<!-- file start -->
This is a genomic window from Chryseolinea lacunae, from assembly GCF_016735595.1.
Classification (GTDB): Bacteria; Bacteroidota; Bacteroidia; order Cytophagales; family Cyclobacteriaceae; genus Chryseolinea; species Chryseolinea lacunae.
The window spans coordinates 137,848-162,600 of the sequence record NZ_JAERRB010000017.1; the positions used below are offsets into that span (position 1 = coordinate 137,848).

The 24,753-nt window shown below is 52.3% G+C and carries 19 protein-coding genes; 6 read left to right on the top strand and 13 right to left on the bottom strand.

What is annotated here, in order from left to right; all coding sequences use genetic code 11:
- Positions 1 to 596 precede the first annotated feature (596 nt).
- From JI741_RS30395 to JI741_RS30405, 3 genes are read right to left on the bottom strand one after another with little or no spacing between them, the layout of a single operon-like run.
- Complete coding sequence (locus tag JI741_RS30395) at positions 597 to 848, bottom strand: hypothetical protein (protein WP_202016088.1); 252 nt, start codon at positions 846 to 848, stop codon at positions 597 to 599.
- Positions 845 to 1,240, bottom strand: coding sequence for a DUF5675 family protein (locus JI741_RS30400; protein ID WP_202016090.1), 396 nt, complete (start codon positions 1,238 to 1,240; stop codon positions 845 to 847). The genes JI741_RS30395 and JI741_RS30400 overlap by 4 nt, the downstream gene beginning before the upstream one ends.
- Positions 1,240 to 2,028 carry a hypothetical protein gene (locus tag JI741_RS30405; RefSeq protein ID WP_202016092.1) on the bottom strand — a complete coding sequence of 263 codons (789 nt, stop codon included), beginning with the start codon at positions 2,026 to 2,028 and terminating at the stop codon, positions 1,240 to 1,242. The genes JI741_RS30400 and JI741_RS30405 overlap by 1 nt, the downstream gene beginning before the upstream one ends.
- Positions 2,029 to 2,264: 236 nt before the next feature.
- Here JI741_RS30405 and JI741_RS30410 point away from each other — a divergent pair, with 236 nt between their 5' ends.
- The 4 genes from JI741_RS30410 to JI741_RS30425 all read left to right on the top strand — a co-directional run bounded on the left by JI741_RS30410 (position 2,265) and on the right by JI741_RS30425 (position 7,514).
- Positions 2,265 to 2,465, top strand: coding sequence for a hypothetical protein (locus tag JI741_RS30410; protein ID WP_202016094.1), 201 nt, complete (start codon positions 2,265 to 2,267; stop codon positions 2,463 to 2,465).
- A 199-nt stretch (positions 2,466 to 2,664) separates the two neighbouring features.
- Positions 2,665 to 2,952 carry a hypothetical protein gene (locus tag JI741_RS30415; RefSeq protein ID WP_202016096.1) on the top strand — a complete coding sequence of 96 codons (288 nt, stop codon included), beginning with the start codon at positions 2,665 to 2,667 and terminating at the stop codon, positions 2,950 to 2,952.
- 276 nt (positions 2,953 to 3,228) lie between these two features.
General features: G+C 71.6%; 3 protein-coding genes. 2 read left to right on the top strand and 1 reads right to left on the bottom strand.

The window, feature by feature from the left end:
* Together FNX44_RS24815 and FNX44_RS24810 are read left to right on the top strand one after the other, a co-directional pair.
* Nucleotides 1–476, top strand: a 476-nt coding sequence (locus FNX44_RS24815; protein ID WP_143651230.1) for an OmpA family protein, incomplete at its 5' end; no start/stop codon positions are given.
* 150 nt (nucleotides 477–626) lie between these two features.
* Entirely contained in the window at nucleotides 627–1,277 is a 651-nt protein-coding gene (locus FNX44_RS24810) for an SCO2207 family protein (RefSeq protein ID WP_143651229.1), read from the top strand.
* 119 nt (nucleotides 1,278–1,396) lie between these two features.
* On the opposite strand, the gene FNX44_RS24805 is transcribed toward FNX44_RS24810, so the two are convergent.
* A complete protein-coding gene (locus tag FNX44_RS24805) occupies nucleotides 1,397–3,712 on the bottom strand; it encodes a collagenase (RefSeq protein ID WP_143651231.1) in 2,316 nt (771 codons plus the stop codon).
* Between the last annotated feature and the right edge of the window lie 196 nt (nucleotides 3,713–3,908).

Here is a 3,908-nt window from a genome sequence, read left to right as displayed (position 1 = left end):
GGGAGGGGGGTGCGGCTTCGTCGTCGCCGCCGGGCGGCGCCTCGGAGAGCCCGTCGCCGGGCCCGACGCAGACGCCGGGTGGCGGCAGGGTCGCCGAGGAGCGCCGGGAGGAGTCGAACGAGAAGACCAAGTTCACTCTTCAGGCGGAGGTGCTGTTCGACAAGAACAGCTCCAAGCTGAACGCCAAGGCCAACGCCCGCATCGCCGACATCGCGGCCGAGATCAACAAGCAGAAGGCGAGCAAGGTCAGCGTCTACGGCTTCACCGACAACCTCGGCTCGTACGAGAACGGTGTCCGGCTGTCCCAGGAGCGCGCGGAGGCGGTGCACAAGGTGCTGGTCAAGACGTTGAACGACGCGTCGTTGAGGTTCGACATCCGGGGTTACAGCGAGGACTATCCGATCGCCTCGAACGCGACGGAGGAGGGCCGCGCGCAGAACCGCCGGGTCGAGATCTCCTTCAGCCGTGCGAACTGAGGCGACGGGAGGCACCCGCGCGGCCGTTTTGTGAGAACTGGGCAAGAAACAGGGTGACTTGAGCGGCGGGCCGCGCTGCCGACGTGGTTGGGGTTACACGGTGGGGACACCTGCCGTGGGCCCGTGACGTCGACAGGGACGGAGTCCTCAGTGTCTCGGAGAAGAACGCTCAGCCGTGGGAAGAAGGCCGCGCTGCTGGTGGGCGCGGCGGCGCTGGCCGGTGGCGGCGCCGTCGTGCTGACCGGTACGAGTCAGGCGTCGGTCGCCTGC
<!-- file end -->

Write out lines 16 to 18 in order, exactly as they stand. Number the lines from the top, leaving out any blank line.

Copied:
- Positions 2,665 to 2,952 carry a hypothetical protein gene (locus tag JI741_RS30415; RefSeq protein ID WP_202016096.1) on the top strand — a complete coding sequence of 96 codons (288 nt, stop codon included), beginning with the start codon at positions 2,665 to 2,667 and terminating at the stop codon, positions 2,950 to 2,952.
- 276 nt (positions 2,953 to 3,228) lie between these two features.
General features: G+C 71.6%; 3 protein-coding genes. 2 read left to right on the top strand and 1 reads right to left on the bottom strand.